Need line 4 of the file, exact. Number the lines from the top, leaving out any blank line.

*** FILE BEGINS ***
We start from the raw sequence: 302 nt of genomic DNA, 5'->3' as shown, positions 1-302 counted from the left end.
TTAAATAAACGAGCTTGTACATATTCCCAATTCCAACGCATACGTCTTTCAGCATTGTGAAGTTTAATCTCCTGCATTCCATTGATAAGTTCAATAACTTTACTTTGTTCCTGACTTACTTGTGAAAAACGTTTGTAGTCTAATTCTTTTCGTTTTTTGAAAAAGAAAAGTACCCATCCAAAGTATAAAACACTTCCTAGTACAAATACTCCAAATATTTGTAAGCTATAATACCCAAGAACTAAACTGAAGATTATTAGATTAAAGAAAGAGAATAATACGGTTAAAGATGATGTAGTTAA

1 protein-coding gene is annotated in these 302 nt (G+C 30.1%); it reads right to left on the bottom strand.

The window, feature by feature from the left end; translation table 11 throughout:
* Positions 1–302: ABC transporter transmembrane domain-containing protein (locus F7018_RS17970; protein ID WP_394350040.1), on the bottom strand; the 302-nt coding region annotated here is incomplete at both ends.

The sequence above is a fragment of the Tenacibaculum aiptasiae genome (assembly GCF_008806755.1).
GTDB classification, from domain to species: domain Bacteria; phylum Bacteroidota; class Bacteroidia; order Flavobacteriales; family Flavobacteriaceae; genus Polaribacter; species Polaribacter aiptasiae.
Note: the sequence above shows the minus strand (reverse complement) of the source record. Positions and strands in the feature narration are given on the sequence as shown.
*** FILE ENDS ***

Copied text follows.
The window, feature by feature from the left end; translation table 11 throughout: